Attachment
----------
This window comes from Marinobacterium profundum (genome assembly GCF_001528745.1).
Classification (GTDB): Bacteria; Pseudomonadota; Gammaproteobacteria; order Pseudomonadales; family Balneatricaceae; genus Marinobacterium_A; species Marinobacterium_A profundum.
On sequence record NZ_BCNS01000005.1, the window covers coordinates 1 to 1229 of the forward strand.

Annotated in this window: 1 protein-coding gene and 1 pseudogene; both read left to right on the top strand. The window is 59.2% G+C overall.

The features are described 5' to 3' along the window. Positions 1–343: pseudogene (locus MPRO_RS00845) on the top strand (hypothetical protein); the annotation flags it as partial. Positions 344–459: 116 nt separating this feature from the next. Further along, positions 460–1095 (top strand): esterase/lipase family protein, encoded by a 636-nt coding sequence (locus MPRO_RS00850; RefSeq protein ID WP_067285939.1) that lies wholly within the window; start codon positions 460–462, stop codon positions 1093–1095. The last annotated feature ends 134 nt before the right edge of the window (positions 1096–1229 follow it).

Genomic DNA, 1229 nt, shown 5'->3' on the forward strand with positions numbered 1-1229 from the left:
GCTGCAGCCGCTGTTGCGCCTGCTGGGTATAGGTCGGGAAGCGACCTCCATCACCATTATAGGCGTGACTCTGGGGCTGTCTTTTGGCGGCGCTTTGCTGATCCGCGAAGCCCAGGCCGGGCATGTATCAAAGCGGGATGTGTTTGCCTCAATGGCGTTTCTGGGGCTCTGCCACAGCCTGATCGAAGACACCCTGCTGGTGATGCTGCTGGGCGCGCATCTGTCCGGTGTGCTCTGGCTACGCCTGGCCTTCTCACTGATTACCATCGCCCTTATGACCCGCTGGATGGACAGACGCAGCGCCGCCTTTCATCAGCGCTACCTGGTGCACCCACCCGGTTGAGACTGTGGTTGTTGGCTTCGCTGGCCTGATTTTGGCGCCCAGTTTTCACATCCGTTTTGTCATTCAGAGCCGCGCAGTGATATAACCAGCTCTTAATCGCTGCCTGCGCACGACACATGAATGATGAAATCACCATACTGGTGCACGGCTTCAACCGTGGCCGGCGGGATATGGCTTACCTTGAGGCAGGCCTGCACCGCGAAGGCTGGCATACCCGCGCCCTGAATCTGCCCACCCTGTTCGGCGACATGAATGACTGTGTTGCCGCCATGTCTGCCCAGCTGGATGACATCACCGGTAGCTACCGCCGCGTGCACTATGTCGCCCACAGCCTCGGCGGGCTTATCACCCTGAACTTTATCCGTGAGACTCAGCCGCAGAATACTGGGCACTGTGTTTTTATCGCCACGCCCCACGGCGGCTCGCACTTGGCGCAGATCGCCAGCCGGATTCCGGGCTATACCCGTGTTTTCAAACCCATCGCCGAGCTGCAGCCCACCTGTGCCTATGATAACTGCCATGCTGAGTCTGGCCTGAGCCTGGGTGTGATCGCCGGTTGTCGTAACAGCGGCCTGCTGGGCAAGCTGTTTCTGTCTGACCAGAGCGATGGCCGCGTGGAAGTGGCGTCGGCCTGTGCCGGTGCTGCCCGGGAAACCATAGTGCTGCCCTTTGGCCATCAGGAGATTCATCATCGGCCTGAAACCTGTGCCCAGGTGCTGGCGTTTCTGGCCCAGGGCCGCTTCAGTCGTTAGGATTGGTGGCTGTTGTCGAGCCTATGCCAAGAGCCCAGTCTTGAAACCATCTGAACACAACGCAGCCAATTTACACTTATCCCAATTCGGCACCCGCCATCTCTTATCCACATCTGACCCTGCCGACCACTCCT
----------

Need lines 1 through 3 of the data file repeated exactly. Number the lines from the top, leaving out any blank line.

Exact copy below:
This window comes from Marinobacterium profundum (genome assembly GCF_001528745.1).
Classification (GTDB): Bacteria; Pseudomonadota; Gammaproteobacteria; order Pseudomonadales; family Balneatricaceae; genus Marinobacterium_A; species Marinobacterium_A profundum.
On sequence record NZ_BCNS01000005.1, the window covers coordinates 1 to 1229 of the forward strand.